U.S. and Western diplomats are concerned that the longer Bashar al-Assad hangs on to his failing regime in Damascus, the more likely it is that the aftermath of the Syrian rebellion will be dominated by Islamist elements, completing an arc of newly empowered radical groups along the southern half of the Mediterranean from Libya to Syria.
And more and more, the fast-moving events on the ground in Syria may be having an impact on a U.S. presidential election that most analysts thought would once be focused almost entirely on the economy, as Republican nominee Mitt Romney continues his assault on Obama’s Middle East policies. “It’s been over a year since the president said Bashar al-Assad must go,” Dan Senor, a senior Romney adviser on foreign policy, said Friday on CBS’s This Morning. “He’s still in power. America looks impotent in the region. President Romney would look to do more to help the opposition movement on the ground in Syria, working with our allies like the Turks, the Saudis, to get the opposition more training, more resources, more weapons.”
Obama officials, joined by Western diplomats working on the problem, argue that Romney’s approach is absurdly simplistic, in large part because no one knows what kind of regime would follow Assad, nor which “end users” would inherit any Western weaponry supplied to the opposition. As a cautionary tale, they point to the rise of other Islamist political groups, led by Egypt’s Muslim Brotherhood, that have taken power in nations transformed by the Arab Spring.
According to a senior Western official who recently met with opposition leaders in liberated areas of Syria, the diplomatic arguments between the U.S. and France on one hand, and Russia, a longtime Assad ally, on the other, increasingly focus on this point, especially as the Assad regime grows weaker. Each side draws different conclusions from the massive protests and attacks in Libya, Egypt, Tunisia and other countries in recent weeks against U.S. and Western interests that took the lives of a U.S. ambassador and three other Americans. “The Russians argue that we must stick with Assad to prevent the rise of the Islamists. We say any continuation of Bashar’s policies [the bloody suppression and mass killings] will only cause a more Islamic outcome.”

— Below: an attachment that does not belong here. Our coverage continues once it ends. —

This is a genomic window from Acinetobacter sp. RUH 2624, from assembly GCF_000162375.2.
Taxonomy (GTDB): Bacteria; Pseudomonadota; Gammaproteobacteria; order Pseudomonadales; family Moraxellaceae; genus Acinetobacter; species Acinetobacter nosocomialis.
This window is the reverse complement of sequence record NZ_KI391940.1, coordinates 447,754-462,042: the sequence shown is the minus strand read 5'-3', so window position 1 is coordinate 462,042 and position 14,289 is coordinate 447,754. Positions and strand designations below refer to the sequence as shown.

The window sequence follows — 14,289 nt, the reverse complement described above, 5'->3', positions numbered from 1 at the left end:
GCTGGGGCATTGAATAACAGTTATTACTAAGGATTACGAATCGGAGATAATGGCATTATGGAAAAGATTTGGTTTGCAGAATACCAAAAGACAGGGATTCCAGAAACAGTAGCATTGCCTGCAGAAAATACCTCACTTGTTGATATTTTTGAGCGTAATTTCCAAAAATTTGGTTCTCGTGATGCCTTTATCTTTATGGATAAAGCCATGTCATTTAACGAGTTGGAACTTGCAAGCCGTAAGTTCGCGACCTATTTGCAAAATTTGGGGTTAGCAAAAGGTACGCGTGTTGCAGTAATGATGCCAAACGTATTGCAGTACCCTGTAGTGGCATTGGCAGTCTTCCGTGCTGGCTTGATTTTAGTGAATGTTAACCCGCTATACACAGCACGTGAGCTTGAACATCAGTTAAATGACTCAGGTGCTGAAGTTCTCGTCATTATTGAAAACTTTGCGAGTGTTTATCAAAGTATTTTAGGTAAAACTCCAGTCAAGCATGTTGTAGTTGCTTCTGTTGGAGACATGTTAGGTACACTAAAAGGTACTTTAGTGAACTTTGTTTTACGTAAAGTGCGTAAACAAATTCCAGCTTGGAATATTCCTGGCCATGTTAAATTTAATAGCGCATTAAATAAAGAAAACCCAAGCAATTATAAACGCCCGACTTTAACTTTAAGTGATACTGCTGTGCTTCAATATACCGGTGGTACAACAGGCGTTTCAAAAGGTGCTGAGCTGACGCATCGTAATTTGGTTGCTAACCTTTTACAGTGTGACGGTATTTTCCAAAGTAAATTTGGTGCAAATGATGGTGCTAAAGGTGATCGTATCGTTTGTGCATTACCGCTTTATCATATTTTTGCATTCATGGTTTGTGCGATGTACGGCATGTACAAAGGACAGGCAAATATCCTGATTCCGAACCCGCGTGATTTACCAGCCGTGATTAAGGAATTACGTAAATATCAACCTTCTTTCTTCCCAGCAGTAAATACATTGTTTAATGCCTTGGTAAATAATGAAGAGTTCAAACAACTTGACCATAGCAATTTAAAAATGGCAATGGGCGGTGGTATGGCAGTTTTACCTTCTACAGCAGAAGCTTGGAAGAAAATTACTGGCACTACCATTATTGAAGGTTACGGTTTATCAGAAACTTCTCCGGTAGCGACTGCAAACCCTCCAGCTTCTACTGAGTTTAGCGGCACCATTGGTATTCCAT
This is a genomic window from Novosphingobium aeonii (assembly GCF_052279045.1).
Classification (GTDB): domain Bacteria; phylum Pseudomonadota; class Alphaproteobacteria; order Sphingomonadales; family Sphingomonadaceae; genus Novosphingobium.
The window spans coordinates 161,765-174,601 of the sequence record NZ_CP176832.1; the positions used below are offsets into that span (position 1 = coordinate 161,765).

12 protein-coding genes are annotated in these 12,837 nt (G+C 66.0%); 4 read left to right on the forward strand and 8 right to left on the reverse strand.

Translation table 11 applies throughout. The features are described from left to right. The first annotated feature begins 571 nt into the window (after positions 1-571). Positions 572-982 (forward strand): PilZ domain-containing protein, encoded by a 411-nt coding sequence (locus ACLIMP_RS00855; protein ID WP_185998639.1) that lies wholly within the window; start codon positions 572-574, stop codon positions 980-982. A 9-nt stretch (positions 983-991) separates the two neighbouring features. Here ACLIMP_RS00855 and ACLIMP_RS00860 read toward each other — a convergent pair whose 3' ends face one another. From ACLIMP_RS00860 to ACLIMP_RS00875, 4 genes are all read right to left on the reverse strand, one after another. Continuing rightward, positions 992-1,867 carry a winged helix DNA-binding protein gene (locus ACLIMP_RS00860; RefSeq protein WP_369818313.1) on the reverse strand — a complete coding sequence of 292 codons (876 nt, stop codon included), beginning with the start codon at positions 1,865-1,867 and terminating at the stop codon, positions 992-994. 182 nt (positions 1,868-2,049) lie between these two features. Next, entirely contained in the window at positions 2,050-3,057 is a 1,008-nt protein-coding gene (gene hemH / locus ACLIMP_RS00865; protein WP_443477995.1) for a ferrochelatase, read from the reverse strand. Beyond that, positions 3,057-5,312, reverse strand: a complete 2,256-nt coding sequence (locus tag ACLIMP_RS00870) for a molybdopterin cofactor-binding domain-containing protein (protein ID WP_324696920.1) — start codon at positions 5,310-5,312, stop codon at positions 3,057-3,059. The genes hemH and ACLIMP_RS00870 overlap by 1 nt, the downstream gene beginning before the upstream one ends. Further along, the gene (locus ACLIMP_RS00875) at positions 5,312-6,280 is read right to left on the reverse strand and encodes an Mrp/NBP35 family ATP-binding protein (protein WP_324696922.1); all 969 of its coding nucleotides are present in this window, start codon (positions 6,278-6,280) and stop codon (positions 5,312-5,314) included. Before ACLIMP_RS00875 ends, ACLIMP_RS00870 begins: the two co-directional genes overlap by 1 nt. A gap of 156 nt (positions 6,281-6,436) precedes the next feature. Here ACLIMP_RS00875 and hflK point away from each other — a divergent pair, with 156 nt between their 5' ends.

There may be no getting around such an outcome in any case. “In the last four decades, Islamists brilliantly positioned themselves as the alternative to the failed secular ‘authoritarian bargain,’ " Fawaz Gerges, director of the Mideast Center at the London School of Economics, writes in a new essay, “The Islamist Moment.” “They have already won majorities of parliamentary seats in a number of countries, including Tunisia, Egypt, and Morocco, and will likely make further gains in Libya, Jordan, and maybe even in Syria after the dust settles on the raging battlefield there.”
A takeover by such groups in Syria is far from certain. As in Egypt, which recently installed a Muslim Brotherhood president, Mohamed Morsi, Syria’s exiled Muslim Brotherhood has long carried with it the political prestige of being the only organized group to have opposed the regime over the decades. Emblazoned in the national memory of Syrians is the massacre in the city of Hama in 1982, when the regime of then-President Hafez Assad ordered the deaths of tens of thousands of Brotherhood loyalists. Today, the Brotherhood controls about one-fourth of the Syrian National Council, the largest Syrian opposition group. At the same time, however, Christian and Alawite minorities make up a much larger portion of Syria’s population than they do in Egypt, along with Bedouin tribes and Kurds that are also less likely to back the Brotherhood.